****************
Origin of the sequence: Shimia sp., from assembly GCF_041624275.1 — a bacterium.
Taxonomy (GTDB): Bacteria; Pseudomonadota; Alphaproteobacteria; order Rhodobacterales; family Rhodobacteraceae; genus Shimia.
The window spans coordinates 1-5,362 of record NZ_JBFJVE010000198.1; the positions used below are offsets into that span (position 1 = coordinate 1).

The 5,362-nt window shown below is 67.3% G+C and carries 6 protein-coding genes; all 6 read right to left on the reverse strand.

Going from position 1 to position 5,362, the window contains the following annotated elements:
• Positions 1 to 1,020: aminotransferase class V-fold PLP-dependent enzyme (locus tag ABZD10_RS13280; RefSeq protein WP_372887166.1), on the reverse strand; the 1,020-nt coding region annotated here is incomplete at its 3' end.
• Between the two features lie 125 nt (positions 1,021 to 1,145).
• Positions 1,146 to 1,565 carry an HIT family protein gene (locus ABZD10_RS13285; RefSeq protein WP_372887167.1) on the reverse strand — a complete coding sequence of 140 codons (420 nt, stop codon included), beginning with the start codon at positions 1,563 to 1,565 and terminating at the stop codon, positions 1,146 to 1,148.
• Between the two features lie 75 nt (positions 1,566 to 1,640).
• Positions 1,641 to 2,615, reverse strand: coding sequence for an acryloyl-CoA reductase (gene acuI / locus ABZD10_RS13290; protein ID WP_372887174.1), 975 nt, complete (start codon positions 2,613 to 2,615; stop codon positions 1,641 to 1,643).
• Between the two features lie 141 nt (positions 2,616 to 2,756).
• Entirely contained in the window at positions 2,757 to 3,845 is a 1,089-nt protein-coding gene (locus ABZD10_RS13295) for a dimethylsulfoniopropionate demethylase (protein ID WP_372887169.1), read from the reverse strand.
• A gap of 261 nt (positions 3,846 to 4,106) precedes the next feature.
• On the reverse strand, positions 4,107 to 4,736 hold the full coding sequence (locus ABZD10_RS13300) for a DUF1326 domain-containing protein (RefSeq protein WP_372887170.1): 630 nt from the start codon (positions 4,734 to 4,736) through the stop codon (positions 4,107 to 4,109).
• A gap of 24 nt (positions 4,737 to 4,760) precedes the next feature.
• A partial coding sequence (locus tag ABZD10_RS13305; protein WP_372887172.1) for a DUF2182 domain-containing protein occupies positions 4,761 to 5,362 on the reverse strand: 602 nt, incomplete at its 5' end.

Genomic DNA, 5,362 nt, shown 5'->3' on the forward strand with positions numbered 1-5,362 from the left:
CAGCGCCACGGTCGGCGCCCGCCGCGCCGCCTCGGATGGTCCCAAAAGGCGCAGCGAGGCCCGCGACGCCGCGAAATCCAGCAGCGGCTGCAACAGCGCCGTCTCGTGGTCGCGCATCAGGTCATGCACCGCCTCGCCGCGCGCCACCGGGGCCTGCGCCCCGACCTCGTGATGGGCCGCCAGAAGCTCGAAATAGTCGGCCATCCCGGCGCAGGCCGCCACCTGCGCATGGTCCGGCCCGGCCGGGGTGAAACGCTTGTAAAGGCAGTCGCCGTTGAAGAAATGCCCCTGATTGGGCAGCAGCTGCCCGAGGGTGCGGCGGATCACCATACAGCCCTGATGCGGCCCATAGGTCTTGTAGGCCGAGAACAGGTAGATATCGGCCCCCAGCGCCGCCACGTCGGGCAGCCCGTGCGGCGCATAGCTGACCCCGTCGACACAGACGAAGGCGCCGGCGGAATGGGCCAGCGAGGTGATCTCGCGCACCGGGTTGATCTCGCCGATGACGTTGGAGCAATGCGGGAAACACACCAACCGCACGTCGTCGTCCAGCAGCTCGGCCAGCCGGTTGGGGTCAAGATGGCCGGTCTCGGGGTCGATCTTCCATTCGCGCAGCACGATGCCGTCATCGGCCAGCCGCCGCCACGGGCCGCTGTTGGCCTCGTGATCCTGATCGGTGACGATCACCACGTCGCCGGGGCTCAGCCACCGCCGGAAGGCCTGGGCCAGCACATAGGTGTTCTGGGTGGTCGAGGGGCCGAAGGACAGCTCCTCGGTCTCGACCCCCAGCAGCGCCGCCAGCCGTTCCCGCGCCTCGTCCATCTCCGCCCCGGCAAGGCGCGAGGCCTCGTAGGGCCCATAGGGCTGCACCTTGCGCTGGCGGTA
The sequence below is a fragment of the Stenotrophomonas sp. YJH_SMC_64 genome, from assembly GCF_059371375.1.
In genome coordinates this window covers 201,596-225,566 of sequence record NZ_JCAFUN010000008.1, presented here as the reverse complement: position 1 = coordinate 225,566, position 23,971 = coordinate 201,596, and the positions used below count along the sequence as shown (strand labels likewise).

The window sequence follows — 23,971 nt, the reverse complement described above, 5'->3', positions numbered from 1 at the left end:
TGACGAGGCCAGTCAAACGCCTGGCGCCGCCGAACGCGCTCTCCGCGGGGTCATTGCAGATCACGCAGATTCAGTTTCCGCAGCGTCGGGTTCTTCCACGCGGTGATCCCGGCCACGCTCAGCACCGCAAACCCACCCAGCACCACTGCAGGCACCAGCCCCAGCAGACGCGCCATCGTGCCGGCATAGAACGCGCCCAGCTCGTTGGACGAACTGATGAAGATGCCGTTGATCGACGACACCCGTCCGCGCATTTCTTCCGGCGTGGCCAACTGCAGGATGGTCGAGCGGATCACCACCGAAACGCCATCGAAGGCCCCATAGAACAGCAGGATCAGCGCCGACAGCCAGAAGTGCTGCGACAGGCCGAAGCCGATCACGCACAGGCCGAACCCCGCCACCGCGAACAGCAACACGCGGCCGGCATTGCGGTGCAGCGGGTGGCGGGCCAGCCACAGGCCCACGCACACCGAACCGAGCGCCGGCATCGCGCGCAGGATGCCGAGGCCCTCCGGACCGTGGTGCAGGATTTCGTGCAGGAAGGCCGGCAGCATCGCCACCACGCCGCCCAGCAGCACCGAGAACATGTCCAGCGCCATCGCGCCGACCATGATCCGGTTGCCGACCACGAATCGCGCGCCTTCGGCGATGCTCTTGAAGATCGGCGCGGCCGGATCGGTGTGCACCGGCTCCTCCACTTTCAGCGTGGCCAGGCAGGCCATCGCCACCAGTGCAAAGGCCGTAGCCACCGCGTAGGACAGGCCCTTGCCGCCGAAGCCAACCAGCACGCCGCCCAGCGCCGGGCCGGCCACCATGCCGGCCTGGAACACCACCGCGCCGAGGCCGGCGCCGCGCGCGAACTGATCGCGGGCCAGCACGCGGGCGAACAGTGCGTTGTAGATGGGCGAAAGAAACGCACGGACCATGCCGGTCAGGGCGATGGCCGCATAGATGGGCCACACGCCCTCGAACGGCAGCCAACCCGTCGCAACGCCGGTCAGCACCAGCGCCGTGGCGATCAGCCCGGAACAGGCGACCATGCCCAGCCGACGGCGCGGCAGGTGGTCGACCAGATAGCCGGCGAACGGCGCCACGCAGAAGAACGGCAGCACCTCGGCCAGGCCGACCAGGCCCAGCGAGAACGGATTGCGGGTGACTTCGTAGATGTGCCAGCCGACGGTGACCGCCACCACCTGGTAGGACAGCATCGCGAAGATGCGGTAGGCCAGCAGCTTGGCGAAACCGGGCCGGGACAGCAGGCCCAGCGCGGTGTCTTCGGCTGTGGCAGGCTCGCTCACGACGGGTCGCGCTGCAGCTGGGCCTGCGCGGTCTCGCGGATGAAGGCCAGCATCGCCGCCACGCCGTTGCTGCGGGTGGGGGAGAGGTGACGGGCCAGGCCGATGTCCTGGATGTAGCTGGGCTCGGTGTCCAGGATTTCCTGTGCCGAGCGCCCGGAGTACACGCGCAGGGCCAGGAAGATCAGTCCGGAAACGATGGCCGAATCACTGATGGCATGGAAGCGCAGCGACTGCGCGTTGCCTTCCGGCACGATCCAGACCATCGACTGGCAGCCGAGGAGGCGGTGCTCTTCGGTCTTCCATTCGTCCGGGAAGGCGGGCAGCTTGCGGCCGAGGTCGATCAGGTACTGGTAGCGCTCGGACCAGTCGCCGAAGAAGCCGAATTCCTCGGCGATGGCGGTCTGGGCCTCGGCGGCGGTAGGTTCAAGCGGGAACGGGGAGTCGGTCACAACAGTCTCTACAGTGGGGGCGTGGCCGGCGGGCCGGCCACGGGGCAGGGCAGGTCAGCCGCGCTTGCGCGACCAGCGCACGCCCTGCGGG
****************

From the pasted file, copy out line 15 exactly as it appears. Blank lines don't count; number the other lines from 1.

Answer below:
• A gap of 24 nt (positions 4,737 to 4,760) precedes the next feature.